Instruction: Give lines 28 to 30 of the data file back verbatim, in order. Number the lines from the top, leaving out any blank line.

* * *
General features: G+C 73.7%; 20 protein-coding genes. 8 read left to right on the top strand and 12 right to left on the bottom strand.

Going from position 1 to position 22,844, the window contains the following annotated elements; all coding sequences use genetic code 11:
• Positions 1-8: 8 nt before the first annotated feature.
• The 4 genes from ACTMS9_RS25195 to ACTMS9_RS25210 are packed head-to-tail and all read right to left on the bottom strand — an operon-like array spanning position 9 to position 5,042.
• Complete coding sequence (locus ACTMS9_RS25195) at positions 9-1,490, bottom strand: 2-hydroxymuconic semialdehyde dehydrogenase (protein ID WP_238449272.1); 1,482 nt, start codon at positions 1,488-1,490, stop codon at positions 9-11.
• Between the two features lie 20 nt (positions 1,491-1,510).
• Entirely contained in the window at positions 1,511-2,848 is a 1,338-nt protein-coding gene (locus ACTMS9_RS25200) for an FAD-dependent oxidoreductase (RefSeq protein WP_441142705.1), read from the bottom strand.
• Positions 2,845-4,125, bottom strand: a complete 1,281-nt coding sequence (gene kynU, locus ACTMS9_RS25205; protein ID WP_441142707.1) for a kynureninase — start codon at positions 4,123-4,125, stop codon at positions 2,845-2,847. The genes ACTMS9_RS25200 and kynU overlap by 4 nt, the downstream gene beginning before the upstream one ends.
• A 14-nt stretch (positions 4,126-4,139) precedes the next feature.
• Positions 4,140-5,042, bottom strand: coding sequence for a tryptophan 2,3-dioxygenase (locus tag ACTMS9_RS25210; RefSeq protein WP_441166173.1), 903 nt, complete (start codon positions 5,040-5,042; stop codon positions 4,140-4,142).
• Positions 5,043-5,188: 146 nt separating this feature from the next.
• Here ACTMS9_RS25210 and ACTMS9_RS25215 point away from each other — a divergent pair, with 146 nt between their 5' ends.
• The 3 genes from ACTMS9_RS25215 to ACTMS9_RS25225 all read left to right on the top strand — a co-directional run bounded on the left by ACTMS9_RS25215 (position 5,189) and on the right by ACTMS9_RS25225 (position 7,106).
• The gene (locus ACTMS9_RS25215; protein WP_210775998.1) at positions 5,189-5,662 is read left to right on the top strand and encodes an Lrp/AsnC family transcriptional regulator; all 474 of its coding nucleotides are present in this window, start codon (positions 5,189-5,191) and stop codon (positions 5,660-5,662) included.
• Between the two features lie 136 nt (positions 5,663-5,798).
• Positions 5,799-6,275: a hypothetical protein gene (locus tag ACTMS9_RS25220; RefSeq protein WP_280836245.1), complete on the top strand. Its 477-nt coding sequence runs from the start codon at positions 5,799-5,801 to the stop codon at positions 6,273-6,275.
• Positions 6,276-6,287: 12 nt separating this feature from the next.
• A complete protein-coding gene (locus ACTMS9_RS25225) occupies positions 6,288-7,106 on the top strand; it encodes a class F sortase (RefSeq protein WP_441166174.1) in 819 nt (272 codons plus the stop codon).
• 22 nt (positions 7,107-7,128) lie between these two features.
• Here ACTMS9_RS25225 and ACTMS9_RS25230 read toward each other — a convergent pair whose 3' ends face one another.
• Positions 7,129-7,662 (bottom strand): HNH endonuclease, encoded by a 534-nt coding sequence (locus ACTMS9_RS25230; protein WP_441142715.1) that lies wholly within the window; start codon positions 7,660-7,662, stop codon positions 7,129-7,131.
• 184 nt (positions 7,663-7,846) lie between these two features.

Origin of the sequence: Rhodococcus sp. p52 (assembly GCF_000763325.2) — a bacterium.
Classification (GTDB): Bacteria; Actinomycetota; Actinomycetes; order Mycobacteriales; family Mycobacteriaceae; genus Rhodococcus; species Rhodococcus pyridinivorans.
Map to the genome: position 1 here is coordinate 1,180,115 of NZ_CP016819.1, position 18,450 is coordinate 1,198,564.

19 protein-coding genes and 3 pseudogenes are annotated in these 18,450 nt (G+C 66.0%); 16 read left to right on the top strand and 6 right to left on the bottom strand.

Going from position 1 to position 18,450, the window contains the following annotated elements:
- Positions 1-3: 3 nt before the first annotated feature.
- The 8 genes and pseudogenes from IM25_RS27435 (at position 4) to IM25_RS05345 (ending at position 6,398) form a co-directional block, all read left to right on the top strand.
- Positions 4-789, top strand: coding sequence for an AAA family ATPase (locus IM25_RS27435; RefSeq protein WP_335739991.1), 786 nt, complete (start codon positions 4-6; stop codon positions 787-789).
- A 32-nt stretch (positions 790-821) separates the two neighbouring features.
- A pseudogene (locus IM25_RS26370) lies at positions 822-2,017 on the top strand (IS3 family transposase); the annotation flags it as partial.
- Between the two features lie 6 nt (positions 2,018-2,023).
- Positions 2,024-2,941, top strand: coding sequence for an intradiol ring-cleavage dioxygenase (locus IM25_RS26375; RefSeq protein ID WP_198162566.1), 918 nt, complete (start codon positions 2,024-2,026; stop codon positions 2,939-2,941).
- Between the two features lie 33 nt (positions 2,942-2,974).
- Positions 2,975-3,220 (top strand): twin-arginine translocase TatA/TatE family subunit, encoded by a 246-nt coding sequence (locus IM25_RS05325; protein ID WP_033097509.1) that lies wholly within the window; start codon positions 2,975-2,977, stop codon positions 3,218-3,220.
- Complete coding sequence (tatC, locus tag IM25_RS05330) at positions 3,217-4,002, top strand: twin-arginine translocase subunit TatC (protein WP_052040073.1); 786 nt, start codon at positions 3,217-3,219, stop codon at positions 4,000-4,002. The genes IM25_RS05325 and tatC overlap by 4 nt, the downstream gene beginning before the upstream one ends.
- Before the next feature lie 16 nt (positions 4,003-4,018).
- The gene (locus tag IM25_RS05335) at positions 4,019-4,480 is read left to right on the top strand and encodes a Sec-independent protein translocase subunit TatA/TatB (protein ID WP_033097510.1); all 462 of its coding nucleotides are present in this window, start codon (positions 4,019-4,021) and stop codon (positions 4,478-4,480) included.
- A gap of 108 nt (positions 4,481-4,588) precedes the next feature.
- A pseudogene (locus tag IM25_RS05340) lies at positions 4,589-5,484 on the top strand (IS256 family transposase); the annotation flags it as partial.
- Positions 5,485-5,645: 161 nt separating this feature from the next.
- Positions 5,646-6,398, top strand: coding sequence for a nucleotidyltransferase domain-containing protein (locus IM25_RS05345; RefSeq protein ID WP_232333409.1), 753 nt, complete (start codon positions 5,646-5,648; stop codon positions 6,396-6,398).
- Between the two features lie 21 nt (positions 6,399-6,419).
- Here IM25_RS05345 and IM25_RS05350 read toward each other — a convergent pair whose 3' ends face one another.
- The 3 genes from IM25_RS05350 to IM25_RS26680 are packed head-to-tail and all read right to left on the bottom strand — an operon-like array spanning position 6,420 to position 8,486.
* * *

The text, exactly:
- Positions 1-3: 3 nt before the first annotated feature.
- The 8 genes and pseudogenes from IM25_RS27435 (at position 4) to IM25_RS05345 (ending at position 6,398) form a co-directional block, all read left to right on the top strand.
- Positions 4-789, top strand: coding sequence for an AAA family ATPase (locus IM25_RS27435; RefSeq protein WP_335739991.1), 786 nt, complete (start codon positions 4-6; stop codon positions 787-789).